HCV RNA was detectable in 5/9 (55.6%) DBS specimens reactive for anti-HCV and 9/10 (90.0%) serum specimens reactive for anti-HCV [Table 2]. There was no correlation between the HCV RNA levels in the serum and DBS samples (P = 0.9512). Pearson's correlation coefficient (r) was −0.0223 (95% confidence interval, −0.6430–0.6161). Coefficient of determination (r2) was 0.0004 [Figure 3].

Performing the gold standard test for chronic HCV infection (HCV RNA by RT-PCR) in all the specimens was not feasible due to cost limitations. Therefore, the sensitivity and specificity of anti-HCV ELISA on the DBS specimen could not be estimated. In the paired-screen positive design that we followed, the measures of accuracy are the relative sensitivity rate and the relative false-positive rate.[5] The calculated relative sensitivity rate of the DBS anti-HCV ELISA was 0.89. The calculated relative false-positive rate of the DBS anti-HCV ELISA was 1.00 [Table 3]. These results are interpreted as follows. Anti-HCV ELISA on the DBS specimen was 89% as sensitive as anti-HCV ELISA on the serum specimen. The DBS specimen was as much as likely as the serum specimen to give a false-positive anti-HCV ELISA result. Thus, anti-HCV ELISA on the DBS specimen was as specific as anti-HCV ELISA on the serum specimen.{Table 3}


DBS technology has applications in neonatal metabolic screening, therapeutic drug monitoring, preclinical and clinical pharmacokinetics, toxicokinetic, forensic, biological and immunological sciences. In the field of microbiology, it has been used to study the prevalence of various viral, bacterial and parasitic infections. Most studies on detection of anti-HCV in DBS [Table 4] were conducted with good quality filter papers approved by the United States (US) FDA (US Ahlstrom 226-K062932, Whatman 903 and PerkinElmer 226).[8],[9] To the best of our knowledge, only one study (from Lahore, Pakistan) used Whatman No. 1 filter paper for detection of anti-HCV in patients (women of childbearing age and children). The DBS specimens were screened by an enzyme immunoassay (Chiron Corporation, Emeryville, Calif.). Further tests on the positive specimens were included test based on a gelatin particle agglutination assay (Fujirebio Inc., Tokyo, Japan) and confirmation by a third-generation immunoblot assay (RIBA 3.0; Ortho-Clinical Diagnostics, Amersham, United Kingdom). Serum specimens were not obtained.[14] Whatman No. 1 filter paper is available at a cheap price. We wished to determine if DBS using this filter paper is as reliable as serum specimen in detecting anti-HCV by ELISA commonly used in India (HCV Microlisa, J. Mitra and Co. Pvt. Ltd.). In addition, we wanted to know if it is a reliable specimen for detection of HCV RNA by PCR.{Table 4}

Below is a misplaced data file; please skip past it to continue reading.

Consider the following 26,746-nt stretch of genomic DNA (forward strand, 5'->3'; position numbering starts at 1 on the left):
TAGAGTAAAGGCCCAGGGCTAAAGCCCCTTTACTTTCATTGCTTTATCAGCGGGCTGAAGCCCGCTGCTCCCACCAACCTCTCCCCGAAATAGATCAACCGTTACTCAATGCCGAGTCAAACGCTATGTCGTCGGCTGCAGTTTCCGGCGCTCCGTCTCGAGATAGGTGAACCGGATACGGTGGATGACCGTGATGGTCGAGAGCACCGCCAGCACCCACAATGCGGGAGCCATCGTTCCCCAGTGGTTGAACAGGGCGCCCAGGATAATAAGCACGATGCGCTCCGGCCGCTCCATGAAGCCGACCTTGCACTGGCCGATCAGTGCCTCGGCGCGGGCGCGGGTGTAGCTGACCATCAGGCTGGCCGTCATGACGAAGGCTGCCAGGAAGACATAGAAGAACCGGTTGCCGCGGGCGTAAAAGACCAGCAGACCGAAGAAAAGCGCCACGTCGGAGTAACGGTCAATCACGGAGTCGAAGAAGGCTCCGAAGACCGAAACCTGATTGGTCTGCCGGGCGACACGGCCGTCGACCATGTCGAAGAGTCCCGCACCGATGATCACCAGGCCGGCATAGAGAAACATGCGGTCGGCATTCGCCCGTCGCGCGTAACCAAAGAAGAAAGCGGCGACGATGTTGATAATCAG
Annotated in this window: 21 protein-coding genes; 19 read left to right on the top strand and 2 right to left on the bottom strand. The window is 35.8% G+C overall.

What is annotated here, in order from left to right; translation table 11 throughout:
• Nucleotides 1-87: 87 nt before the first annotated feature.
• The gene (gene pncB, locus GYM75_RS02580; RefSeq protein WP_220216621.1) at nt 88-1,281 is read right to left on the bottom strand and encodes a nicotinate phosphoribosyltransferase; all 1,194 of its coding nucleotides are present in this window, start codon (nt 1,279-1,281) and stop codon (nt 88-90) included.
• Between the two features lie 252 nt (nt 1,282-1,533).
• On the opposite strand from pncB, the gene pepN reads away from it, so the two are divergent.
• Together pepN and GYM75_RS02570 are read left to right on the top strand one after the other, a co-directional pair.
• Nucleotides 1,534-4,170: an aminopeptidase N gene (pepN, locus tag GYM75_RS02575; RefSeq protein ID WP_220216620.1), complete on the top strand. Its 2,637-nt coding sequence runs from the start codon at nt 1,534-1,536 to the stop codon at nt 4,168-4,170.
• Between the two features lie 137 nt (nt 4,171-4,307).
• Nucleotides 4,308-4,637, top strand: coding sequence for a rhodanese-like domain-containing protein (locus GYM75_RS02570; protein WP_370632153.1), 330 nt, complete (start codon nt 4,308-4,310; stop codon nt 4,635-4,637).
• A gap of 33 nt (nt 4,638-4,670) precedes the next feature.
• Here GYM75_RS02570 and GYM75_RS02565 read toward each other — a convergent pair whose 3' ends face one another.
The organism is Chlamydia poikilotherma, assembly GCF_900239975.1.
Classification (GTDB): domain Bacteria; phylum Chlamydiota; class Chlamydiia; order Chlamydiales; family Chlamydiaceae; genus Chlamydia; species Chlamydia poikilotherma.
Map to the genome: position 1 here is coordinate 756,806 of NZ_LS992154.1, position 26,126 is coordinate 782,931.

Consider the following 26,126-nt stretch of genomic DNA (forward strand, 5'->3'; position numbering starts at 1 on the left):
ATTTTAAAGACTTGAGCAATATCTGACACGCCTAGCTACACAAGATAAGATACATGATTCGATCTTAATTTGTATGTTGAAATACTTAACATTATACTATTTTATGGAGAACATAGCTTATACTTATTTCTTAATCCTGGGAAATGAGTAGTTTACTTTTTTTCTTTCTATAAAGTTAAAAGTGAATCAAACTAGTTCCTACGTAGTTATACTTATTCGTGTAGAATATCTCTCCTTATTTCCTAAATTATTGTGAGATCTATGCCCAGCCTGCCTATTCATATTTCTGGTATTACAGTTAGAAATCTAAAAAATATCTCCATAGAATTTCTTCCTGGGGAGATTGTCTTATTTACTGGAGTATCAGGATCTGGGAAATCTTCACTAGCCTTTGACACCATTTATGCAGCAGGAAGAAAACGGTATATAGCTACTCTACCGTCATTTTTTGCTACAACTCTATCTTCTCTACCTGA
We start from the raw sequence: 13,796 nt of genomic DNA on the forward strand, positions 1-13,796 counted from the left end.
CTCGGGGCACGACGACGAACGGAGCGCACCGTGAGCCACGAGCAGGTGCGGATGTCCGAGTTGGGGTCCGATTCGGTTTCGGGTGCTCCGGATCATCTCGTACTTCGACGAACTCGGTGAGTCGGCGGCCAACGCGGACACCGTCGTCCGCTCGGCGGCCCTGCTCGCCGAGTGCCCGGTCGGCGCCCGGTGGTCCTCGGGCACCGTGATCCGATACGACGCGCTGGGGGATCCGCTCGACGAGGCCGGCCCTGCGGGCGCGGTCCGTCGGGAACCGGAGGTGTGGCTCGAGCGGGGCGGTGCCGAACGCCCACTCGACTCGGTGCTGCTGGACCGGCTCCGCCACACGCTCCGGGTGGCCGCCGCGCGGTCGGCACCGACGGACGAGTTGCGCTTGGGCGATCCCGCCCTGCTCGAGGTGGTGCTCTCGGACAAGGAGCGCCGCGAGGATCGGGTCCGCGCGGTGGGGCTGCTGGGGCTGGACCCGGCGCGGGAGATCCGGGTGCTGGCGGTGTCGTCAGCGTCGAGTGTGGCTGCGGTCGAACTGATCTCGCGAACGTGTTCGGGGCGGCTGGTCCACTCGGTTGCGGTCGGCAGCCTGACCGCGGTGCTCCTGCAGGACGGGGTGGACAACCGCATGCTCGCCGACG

There was good correlation between the OD values of anti-HCV ELISA in the DBS and the serum specimens (r = 0.9181, P < 0.0001) in our study. DBS anti-HCV ELISA was as specific as and 89% as sensitive as serum anti-HCV ELISA. Another study from Chennai, India, had also found good correlation (r = 0.98) between the OD values of anti-HCV ELISA in the DBS and the serum specimens.[10] The strength of correlation between anti-HCV titres of DBS and serum specimens was lower (r = 0.631) in a study from Malaysia.[12] The authors had used Whatman 903 for collecting DBS specimen in these studies.

The lower sensitivity of DBS anti-HCV ELISA in our study compared to others could be due to several factors such as different type of filter card, different assay kit and longer storage duration in our study. Our study had one false-negative result in a DBS specimen. The OD values of anti-HCV ELISA in the DBS and serum specimens were 0.033 and 0.896, respectively. HCV RNA was not detectable in the DBS specimen, but the serum HCV RNA load was 2630 IU/mL. The false-negative result in the DBS specimen could possibly be due errors in DBS sample collection and elution. There was one false-positive result with anti-HCV ELISA in both DBS and serum specimens. The OD values of DBS and serum specimens were 1.328 and 1.055, respectively. HCV RNA was not detectable in either of DBS or serum specimen. The patient's serum was reactive to HBsAg. The likely reason of false-positive test could be resolved or past HCV infection, transient low viremia with episodic viral replication or suppression of HCV by HBV.[11],[15]

Some authors have demonstrated high HCV RNA detection rate in the DBS specimens and good correlation between the HCV RNA quantity in the DBS and the serum specimens.[4] However, many authors believe that the correlation is imprecise and rely on the DBS specimen only for a qualitative determination of the presence or absence of HCV RNA in blood.[16],[17],[18] In our study, HCV RNA was detectable in only 55.6% of the DBS specimens reactive for anti-HCV. There was no correlation between HCV RNA levels in the DBS and serum specimens (r = −0.0223). Whatman No. 1 filter paper is not intended for conservation of RNA. RNA is notoriously unstable and continuous RNA degradation during storage has been reported previously.[19] A standard 1-cm-diameter DBS punch size holding 50 μL blood is less efficient for nucleic acid extraction.[20] In addition, our patients had lower mean serum HCV RNA levels. These might have been the reasons for lower HCV RNA detection rates in the DBS specimens in our study.